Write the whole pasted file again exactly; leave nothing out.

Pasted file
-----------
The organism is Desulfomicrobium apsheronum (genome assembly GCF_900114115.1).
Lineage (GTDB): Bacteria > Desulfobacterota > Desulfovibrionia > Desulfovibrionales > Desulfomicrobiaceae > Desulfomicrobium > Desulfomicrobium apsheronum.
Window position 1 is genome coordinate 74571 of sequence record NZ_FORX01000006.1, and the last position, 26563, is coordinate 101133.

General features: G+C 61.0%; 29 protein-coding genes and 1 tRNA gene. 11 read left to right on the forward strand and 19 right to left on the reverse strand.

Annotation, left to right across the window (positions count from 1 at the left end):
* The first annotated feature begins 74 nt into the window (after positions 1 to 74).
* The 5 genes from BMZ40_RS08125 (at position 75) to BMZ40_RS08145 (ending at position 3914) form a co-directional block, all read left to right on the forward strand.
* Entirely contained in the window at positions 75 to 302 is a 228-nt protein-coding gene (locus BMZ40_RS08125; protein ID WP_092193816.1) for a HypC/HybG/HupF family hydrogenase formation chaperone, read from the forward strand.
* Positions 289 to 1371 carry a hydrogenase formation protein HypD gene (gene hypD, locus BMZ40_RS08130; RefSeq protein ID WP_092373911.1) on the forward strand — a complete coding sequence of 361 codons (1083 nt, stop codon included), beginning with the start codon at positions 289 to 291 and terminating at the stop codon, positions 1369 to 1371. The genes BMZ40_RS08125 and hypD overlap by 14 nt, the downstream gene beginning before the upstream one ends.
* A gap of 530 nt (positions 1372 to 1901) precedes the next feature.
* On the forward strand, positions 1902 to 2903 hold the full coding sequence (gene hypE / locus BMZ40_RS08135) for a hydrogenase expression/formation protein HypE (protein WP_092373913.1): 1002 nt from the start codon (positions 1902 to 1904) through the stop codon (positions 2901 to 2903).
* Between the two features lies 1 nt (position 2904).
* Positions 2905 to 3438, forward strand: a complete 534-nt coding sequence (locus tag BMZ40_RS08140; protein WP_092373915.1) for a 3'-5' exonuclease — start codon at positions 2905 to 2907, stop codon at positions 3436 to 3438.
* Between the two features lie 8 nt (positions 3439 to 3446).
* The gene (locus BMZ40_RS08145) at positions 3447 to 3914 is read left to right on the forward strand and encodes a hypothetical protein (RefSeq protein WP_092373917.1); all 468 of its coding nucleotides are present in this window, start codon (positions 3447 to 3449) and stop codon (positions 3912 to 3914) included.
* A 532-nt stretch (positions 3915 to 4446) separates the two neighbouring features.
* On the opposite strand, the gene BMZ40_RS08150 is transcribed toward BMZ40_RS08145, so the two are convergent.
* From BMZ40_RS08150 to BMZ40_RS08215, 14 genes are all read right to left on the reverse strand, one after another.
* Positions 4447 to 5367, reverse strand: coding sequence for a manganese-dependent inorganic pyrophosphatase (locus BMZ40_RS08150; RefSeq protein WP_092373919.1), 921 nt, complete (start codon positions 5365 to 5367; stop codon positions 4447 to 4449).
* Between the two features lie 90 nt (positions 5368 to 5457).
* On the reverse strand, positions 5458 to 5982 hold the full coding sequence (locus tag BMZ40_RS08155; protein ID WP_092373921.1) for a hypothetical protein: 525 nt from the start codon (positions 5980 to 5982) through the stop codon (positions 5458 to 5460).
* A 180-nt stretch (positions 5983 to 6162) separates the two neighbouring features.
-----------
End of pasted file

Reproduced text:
The organism is Desulfomicrobium apsheronum (genome assembly GCF_900114115.1).
Lineage (GTDB): Bacteria > Desulfobacterota > Desulfovibrionia > Desulfovibrionales > Desulfomicrobiaceae > Desulfomicrobium > Desulfomicrobium apsheronum.
Window position 1 is genome coordinate 74571 of sequence record NZ_FORX01000006.1, and the last position, 26563, is coordinate 101133.

General features: G+C 61.0%; 29 protein-coding genes and 1 tRNA gene. 11 read left to right on the forward strand and 19 right to left on the reverse strand.

Annotation, left to right across the window (positions count from 1 at the left end):
* The first annotated feature begins 74 nt into the window (after positions 1 to 74).
* The 5 genes from BMZ40_RS08125 (at position 75) to BMZ40_RS08145 (ending at position 3914) form a co-directional block, all read left to right on the forward strand.
* Entirely contained in the window at positions 75 to 302 is a 228-nt protein-coding gene (locus BMZ40_RS08125; protein ID WP_092193816.1) for a HypC/HybG/HupF family hydrogenase formation chaperone, read from the forward strand.
* Positions 289 to 1371 carry a hydrogenase formation protein HypD gene (gene hypD, locus BMZ40_RS08130; RefSeq protein ID WP_092373911.1) on the forward strand — a complete coding sequence of 361 codons (1083 nt, stop codon included), beginning with the start codon at positions 289 to 291 and terminating at the stop codon, positions 1369 to 1371. The genes BMZ40_RS08125 and hypD overlap by 14 nt, the downstream gene beginning before the upstream one ends.
* A gap of 530 nt (positions 1372 to 1901) precedes the next feature.
* On the forward strand, positions 1902 to 2903 hold the full coding sequence (gene hypE / locus BMZ40_RS08135) for a hydrogenase expression/formation protein HypE (protein WP_092373913.1): 1002 nt from the start codon (positions 1902 to 1904) through the stop codon (positions 2901 to 2903).
* Between the two features lies 1 nt (position 2904).
* Positions 2905 to 3438, forward strand: a complete 534-nt coding sequence (locus tag BMZ40_RS08140; protein WP_092373915.1) for a 3'-5' exonuclease — start codon at positions 2905 to 2907, stop codon at positions 3436 to 3438.
* Between the two features lie 8 nt (positions 3439 to 3446).
* The gene (locus BMZ40_RS08145) at positions 3447 to 3914 is read left to right on the forward strand and encodes a hypothetical protein (RefSeq protein WP_092373917.1); all 468 of its coding nucleotides are present in this window, start codon (positions 3447 to 3449) and stop codon (positions 3912 to 3914) included.
* A 532-nt stretch (positions 3915 to 4446) separates the two neighbouring features.
* On the opposite strand, the gene BMZ40_RS08150 is transcribed toward BMZ40_RS08145, so the two are convergent.
* From BMZ40_RS08150 to BMZ40_RS08215, 14 genes are all read right to left on the reverse strand, one after another.
* Positions 4447 to 5367, reverse strand: coding sequence for a manganese-dependent inorganic pyrophosphatase (locus BMZ40_RS08150; RefSeq protein WP_092373919.1), 921 nt, complete (start codon positions 5365 to 5367; stop codon positions 4447 to 4449).
* Between the two features lie 90 nt (positions 5368 to 5457).
* On the reverse strand, positions 5458 to 5982 hold the full coding sequence (locus tag BMZ40_RS08155; protein ID WP_092373921.1) for a hypothetical protein: 525 nt from the start codon (positions 5980 to 5982) through the stop codon (positions 5458 to 5460).
* A 180-nt stretch (positions 5983 to 6162) separates the two neighbouring features.